Sentences to ponder [Green Public Procurement]

On the tail of Albert's comment earlier today and Abby Semple's from a couple of weeks ago:

"Politicians expect green public procurement (GPP) to serve as an environmental policy instrument. However, in order for GPP to work as an effective policy instrument, it is important to take into consideration potential suppliers’ decisions to participate in the procurement process, the total number of bidders, and the screening of bidders with respect to mandatory green criteria. The aim of this paper is to empirically study GPP in this respect. The analysis presented here is based on data from Swedish cleaning service procurements that are unique in that they contain very detailed information on various environmental standards set by the contracting authorities. We find at best only a weak effect on supplier behavior, and this suggests that the use of GPP in this situation does not live up to its political expectations."

By Sofia Lundberg and her co-authors. Ungated version of paper here.

I suspect this is not the final say about the efficiency of green measures in public procurement, but as far as good empirical (ie, quantitative *and* data driven...) research goes, it is a start. More, please.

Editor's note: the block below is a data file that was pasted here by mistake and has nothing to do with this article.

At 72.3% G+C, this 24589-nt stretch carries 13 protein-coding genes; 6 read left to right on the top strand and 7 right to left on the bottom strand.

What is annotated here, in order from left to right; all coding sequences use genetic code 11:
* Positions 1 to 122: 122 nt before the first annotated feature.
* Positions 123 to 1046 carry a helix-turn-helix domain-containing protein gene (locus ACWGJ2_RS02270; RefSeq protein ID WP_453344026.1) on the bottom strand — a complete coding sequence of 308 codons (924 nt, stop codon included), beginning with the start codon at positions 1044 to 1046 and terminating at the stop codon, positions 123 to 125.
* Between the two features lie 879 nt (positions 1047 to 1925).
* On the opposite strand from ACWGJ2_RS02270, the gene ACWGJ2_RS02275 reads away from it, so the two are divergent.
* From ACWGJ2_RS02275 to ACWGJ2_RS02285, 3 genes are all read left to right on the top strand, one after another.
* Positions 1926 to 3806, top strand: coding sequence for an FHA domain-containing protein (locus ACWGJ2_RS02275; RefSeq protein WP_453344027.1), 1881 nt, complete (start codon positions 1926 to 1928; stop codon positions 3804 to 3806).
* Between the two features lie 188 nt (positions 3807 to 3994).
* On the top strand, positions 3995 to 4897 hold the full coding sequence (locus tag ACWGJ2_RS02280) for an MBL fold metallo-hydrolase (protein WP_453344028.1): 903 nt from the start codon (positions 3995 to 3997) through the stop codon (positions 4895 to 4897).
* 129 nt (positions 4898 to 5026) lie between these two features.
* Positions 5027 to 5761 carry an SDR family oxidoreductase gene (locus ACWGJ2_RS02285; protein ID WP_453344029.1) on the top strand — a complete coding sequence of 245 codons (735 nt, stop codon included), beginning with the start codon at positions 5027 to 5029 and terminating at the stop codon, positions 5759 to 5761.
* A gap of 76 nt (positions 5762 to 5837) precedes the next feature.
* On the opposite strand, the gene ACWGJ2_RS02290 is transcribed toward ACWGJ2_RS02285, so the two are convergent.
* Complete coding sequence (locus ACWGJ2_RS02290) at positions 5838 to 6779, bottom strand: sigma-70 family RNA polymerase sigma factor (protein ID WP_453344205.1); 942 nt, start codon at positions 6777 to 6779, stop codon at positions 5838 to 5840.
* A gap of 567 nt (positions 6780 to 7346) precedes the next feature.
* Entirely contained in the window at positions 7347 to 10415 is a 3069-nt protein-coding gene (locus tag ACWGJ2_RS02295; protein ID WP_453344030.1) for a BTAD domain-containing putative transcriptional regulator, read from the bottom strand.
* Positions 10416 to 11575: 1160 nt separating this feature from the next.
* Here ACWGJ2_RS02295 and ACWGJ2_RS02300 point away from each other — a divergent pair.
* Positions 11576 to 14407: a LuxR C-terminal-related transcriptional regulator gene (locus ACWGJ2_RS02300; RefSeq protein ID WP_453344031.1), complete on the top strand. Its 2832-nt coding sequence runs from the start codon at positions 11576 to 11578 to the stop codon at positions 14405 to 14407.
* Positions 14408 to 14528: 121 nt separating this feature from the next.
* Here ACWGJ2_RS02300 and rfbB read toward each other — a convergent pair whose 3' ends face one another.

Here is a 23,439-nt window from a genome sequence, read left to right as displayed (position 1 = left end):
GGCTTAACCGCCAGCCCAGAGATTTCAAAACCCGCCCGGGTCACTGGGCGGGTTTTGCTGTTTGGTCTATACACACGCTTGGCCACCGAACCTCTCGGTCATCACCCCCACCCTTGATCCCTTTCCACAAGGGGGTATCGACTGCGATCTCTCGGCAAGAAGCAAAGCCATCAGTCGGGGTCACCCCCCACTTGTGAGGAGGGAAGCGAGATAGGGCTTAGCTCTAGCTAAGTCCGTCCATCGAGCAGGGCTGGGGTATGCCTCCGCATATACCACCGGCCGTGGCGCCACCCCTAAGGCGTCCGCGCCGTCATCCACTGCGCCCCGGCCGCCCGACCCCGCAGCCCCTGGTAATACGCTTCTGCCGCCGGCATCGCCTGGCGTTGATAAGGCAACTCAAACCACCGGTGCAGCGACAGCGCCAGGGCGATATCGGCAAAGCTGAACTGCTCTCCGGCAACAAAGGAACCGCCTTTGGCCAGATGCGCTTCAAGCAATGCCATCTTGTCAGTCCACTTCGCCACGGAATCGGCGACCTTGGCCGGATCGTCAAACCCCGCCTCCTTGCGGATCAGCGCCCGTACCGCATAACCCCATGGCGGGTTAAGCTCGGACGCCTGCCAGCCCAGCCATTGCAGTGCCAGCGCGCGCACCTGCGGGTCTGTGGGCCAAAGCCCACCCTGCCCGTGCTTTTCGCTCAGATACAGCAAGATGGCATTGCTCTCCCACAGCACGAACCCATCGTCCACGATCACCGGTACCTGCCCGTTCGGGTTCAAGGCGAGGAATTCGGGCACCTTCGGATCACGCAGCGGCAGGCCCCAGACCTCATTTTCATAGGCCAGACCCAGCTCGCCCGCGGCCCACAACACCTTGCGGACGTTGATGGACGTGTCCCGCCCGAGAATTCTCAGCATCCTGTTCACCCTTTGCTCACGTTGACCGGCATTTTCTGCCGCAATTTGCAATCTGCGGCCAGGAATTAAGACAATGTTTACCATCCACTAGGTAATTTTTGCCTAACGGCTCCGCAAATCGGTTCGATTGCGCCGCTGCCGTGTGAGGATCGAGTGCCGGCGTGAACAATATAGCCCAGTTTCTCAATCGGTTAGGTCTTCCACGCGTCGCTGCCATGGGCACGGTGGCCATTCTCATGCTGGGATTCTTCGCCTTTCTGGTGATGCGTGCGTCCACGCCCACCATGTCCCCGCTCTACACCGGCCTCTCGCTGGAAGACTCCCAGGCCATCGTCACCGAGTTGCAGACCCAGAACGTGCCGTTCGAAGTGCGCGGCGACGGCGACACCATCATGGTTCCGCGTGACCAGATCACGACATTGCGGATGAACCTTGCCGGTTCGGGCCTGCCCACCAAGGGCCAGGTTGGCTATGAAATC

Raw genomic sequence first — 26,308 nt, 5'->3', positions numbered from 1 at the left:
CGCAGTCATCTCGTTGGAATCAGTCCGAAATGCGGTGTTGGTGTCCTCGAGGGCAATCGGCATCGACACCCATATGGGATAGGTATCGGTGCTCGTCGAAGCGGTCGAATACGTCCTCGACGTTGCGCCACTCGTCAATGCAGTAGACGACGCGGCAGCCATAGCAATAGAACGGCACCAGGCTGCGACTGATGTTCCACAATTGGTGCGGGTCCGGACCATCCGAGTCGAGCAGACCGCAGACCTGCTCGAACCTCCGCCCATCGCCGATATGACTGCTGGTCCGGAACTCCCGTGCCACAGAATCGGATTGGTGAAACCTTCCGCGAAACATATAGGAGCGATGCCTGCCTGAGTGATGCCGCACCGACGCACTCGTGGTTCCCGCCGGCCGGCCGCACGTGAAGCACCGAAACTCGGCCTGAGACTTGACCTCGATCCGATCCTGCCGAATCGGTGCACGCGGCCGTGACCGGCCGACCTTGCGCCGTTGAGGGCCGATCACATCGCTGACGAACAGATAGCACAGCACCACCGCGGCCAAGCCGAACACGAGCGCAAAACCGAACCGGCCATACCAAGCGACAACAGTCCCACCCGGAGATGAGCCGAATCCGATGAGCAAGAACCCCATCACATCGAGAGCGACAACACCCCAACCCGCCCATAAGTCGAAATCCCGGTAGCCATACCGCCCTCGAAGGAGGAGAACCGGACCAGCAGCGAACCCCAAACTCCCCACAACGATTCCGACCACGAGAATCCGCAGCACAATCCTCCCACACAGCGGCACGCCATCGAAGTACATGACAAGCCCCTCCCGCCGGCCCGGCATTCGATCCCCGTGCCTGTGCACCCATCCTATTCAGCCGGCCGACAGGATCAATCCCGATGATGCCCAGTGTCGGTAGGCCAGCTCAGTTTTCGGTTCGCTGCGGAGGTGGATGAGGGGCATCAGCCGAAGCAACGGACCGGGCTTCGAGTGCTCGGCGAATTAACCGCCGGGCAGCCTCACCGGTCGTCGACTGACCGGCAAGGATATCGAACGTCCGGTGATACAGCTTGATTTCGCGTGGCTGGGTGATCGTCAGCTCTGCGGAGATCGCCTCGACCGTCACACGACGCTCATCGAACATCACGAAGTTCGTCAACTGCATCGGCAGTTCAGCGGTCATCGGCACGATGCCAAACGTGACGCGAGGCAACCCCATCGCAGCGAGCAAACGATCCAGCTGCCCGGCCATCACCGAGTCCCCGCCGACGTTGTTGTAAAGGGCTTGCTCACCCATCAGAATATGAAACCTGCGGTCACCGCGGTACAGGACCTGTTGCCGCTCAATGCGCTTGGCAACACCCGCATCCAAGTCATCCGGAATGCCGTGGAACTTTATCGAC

Hat tip to Robert Agren.

Links I Liked [Public Procurement]

Busy week for procurement news/tidbits it seems:

1. Abby Semple replied to my entry about life cycle costing. She has a paper on the subject-matter link between award criteria and environmental considerations (ungated copy here).

2. Public procurement needs a higher profile. Fully agreed.

3. Will more public services in the UK be outsourced, sorry "spun out"?

4. Spain could not care less about its transparency portal (in Spanish). It covers more than just procurement, but the need to use an electronic ID card (which based on my previous run ins with Spanish bureaucracy means only the Spanish ones will do) as an identification mechanism makes as much sense as a drug dealer asking a buyer to provide ID.

5. Further blockchain developments could help my crazy idea of using something similar in procurement.

Links I liked [Public Procurement]

1. "Don't give contracts or grants to companies without women in the boardroom" 

Once more, tying to use public procurement to solve problems not directly connected with it.

2. "Fence at border with Turkey to be built without public procurement"

Who needs public procurement anyway!

3. Guide on consortium building (Ireland)

Interesting take on do's and don'ts of getting consortia of the ground to bid in public procurement.